Architect Walter Craig (Mervyn Johns) senses impending doom as his half-remembered recurring dream turns into reality. The guests at the country house encourage him to stay as they take turns telling supernatural tales.
Hill House has stood for about 90 years and appears haunted: its inhabitants have always met strange, tragic ends. Now Dr. John Markway has assembled a team of people who he thinks will prove whether or not the house is haunted.
Architect Walter Craig (Mervyn Johns), seeking the possibility of some work at a country farmhouse, soon finds himself once again stuck in his recurring nightmare. Dreading the end of the dream that he knows is coming, he must first listen to all the assembled guests' own bizarre tales.Written by
Doug Sederberg <firstname.lastname@example.org>
U.S. distributors thought that the original print of the movie was too long. Therefore, the golfing tale and the Christmas ghost tale were cut. This confused American audiences who could not understand what Michael Allen, from the Christmas ghost tale, was doing in the nightmare montage at the end. See more »
During the dummy sequence, when sitting and talking with Mr. Kee, the dummy's hand changes position from table to knee. See more »
Ah! Walter Craig?
How do you do? You're Eliot Foley.
That's right. So glad you were able to come, let's have your bag.
[takes Craig's bag]
We'll put the car away afterwards. You know it struck me after I'd telephoned you, rather a cheek on my part asking a busy architect like yourself to come down and spend the weekend with a set of complete strangers.
Not a bit.
You see we're pretty cramped for space here, we need at least two more bedrooms.
And with only one living room.
Yes, only one ...
[...] See more »
The UK release is 105 minutes long and features five stories (The Hearse Driver, The Christmas Party, The Haunted Mirror, The Golfing Story, and The Ventriloquist's Dummy). When originally released in the USA, two of the stories (The Christmas Party and The Golfing Story), were removed to shorten the film to 77-minutes. Later reissues and television version reinstated the missing segments. See more »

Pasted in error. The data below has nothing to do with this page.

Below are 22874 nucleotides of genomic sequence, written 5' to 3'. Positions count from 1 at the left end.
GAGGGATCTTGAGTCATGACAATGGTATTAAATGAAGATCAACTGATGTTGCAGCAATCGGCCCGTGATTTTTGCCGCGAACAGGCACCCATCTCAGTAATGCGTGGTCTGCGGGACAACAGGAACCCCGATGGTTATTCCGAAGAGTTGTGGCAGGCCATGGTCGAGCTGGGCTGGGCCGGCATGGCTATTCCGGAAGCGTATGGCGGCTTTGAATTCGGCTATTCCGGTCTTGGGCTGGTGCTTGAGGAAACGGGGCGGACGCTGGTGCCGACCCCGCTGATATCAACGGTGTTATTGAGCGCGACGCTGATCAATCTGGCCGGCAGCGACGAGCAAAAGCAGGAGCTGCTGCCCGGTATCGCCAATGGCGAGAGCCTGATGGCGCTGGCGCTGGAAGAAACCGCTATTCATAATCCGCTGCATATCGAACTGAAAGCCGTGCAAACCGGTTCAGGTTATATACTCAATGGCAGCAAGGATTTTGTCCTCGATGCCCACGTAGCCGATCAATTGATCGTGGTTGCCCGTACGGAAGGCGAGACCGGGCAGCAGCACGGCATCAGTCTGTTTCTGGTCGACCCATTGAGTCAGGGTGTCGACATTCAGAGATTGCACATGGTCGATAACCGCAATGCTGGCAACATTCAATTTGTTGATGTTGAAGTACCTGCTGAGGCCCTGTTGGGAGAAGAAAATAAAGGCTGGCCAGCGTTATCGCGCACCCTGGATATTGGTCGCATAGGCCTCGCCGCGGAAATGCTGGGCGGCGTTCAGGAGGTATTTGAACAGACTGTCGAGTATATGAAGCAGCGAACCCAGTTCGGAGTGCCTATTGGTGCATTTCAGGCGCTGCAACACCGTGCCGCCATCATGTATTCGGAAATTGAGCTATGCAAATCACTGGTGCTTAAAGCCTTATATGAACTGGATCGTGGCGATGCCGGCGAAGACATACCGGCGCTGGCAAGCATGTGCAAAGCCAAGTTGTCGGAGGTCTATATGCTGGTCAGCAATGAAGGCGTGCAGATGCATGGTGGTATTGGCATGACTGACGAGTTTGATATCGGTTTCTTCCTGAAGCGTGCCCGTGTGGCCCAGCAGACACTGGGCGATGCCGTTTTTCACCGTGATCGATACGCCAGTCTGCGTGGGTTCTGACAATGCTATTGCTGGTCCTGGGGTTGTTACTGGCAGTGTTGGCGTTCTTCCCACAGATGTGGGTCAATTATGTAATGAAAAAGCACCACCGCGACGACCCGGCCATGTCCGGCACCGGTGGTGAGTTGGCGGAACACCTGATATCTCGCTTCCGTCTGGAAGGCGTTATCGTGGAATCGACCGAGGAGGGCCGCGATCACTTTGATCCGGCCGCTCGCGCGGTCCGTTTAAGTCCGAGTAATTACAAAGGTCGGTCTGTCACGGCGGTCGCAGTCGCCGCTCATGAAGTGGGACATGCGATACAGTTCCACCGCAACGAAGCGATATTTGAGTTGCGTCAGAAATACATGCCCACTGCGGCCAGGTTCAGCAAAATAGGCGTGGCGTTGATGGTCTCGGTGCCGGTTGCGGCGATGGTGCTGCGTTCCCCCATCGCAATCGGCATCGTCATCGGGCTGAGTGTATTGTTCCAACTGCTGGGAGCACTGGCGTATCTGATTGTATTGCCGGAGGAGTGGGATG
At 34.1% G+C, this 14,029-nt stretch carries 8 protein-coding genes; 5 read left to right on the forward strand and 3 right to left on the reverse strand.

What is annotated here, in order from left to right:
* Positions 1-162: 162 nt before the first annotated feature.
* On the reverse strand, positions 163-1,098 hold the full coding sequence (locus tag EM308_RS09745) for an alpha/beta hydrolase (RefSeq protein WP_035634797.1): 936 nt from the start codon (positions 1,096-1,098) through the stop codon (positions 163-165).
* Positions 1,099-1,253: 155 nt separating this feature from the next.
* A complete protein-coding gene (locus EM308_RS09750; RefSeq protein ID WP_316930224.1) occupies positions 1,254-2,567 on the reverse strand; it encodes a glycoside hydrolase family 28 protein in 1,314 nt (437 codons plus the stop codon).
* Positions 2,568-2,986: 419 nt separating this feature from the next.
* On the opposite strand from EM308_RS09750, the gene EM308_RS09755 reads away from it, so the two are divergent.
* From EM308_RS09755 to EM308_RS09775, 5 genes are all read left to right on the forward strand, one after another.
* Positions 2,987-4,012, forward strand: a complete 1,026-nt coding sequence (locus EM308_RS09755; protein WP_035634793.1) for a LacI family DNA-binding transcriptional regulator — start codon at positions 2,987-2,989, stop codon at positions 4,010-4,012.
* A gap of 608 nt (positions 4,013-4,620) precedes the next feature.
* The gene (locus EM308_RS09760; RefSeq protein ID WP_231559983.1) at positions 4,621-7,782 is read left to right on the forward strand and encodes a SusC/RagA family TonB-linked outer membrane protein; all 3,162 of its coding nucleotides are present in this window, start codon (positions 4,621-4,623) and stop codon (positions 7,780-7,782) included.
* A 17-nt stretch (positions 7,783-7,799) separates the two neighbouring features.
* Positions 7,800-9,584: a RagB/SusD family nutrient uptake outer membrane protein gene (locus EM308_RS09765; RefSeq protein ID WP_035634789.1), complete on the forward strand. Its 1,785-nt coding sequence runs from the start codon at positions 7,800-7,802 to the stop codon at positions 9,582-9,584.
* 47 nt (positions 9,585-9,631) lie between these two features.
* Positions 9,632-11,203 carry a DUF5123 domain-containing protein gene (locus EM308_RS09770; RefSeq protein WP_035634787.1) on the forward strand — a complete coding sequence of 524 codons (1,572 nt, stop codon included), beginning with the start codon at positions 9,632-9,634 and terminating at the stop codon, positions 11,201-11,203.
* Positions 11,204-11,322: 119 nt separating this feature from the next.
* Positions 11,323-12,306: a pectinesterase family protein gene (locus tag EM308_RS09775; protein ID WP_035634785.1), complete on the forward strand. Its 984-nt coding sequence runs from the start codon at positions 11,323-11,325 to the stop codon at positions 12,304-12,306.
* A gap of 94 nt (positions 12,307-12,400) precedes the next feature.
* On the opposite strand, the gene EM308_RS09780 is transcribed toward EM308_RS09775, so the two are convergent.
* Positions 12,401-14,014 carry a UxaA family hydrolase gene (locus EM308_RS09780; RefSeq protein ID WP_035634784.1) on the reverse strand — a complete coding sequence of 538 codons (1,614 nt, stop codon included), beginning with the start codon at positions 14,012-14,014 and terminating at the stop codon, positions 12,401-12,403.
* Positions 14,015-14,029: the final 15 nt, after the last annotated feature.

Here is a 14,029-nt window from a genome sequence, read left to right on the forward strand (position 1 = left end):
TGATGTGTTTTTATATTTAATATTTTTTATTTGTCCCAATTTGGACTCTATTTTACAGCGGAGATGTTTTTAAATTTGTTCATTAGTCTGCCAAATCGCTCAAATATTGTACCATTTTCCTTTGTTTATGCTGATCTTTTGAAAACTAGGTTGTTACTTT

The architect Walter Craig (Mervyn Johns) drives to a farmhouse in the countryside of London and he is welcomed by the owner, Eliot Foley (Roland Culver), who introduces him the psychiatrist Dr. Van Straaten (Frederick Valk), his friend Joan Cortland (Googie Withers), his young neighbor Sally O'Hara (Sally Ann Howes) and the race car driver Hugh Grainger (Antony Baird). Craig tells that he has the sensation of Déjà vu since he had had a nightmare with them in that house but one lady is missing. However Mrs. Foley (Mary Merrall) arrives completing the characters of his dream.
The skeptical Dr. Van Straaten does not believe in supernatural but the guests tell supernatural events that they have lived. Grainger had a car accident and then a premonition that saved his life; Sally had met a ghost during the Christmas; Eliot and his wife had lived an evil experience with a haunted mirror; two golfers that loved the same woman and decide to dispute her in a game, but one of them dies and haunt the other; and Dr. Van Straaten tells the story of a ventriloquist with double personality that is dominated by his dummy. But when Dr. Van Straaten accidentally breaks his classes and the power goes out, the nightmare begins.
"Dead of Night" is an original horror tale that is certainly the source of inspiration to "The Twilight Zone", "Tales From The Crypt", "Vault of Horror", "Creepshow", "Tales From the Darkside: the Movie" where the screenplay discloses a main story and many segments. The final twist is totally unexpected and a plus in this little great movie. My vote is eight.
Title (Brazil): "Na Solidão da Noite" ("In the Solitude of the Night")
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